Continuing the “Post Founder” theme (early employees of companies which later became huge successes), here are some great insights from Stewart Bonn, an early Electronic Arts’er.
Stewart is kinda of like the Godfather of Interactive Entertainment in the Valley. Notable for his Hawaiian shirts, he’s always connected somehow to interesting ideas, most recently at Bix before their sale to Yahoo. I met Stewart in 2000 via a mutual friend at Mayfield while Stewart was at There.com.
> how many people were at Electronic Arts when you started and how did you get connected with the early team?
I was the 19th employee at EA. I was introduced to Trip Hawkins, the founder and CEO, by Brook Byers, a partner in Kleiner, Perkins, Caufield and Byers. I first met Trip in September of ’82. My background at this point was a degree in computer science and 7 years as a salesman at IBM. Trip’s background and many of the others had worked with him in marketing at Apple so I was very different from them. After he initially didn’t see a fit, I kept coming back to him selling him on the idea of hiring me. Over the course of 6 months he said “no” plenty of times. It was only when I offered to work for free for one month that he said yes. Of course he didn’t let me work for free but I am sure he decided that this was the only way to get rid of me.
> what was the first game you worked on and how did the concept come about?
The first product I produced was Music Construction Set for the Apple II. Since I was new in my role as producer, I had to go out and find some products since all of EA’s products were created by independent Software Artists (much like music and books) not employees. I attended an Applefest in Anaheim where I saw this cool music product being demonstrated by the Mockingboard company, the first Apple II sound card. When I asked the people there who did the product, they were very guarded and said it was created by a young man in the bay area but they did not want to reveal his name. Bummer because I really loved (and wanted) the product. I had to find that kid but it was going to take some serious sleuthing to find him.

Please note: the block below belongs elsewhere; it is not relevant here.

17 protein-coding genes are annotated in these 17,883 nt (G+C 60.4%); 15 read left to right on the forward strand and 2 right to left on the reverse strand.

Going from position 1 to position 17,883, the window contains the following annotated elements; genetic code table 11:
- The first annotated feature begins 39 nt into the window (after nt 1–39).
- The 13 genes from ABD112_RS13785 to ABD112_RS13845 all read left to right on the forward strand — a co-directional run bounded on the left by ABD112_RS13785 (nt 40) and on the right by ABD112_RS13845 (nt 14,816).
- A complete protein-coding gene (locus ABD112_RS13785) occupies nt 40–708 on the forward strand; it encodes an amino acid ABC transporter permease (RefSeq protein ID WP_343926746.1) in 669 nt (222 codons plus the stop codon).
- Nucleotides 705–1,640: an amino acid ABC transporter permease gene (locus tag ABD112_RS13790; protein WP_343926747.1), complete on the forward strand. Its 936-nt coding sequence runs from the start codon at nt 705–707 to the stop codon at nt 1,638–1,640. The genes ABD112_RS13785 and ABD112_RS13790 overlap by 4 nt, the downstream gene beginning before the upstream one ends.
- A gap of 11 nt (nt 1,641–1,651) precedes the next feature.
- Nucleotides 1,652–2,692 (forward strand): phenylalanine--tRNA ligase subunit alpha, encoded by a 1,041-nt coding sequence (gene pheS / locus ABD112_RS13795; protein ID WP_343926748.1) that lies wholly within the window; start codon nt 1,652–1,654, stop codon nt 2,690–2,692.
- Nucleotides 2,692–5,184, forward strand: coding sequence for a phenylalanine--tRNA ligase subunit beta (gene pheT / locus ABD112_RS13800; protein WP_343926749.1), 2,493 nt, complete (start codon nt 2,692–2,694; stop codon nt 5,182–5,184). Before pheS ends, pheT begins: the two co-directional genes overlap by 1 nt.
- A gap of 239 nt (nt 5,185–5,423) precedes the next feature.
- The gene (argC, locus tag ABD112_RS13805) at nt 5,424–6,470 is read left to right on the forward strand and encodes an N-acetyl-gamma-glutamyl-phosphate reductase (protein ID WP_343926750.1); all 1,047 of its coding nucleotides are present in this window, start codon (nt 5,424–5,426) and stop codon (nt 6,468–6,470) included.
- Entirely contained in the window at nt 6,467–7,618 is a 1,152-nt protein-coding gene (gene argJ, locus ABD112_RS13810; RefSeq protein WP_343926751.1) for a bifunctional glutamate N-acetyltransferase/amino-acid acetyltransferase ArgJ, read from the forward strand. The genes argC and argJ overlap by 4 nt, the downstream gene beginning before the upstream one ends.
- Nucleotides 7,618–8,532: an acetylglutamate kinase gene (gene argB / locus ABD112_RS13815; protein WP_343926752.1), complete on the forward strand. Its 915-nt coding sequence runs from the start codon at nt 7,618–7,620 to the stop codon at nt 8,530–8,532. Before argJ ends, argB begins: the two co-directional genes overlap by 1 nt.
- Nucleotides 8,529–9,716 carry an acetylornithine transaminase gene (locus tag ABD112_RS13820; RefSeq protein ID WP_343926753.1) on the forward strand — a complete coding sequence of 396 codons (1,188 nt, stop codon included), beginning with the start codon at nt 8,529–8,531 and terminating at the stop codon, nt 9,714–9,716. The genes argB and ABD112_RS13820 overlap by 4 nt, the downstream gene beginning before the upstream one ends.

Now we fast forward a couple weeks. The receptionist came into our weekly producer meeting and asked if anyone was available to talk a 15 year-old in the lobby. Everyone looked down and I was the only one eager to meet him. His name was Will Harvey and he was a sophomore in high school.
What he had to show was an interesting, well-executed though abstract (therefore not easily marketed) action game called Lancaster. We talked quite a bit but I politely said we couldn’t publish his game. I asked if there is anything else he is working on? He said there was one project where he was in final discussions with another company but he would like to show me anyway.
It was the music product I had seen in Anaheim! He set it up in a corner conference room and he started it playing “Something Dancer”, a popular theme song from a movie whose name I can’t remember. What you saw on the screen was the sheet music scrolling by but what you heard was 4-part composition that was amazing since the only thing an Apple could do up to this point was beep. I turned up the volume and heads started popping up from their cubes like gophers and looking in our direction. Eventually just about everyone (50 at that point) crowded into the room smiling and laughing. I knew we had a hit!
One of our launch titles was Pinball Construction Set by Bill Budge. It was a WYSIWYG (drag/drop) program for building a pinball machine using the mouse. This product was in the same vein in that you would drag notes onto a music staff and then click on the Piano icon and it would play. We called it Music Construction Set. It was simple, hot and deep which was the phrase Trip coined to describe the kinds of products EA would publish.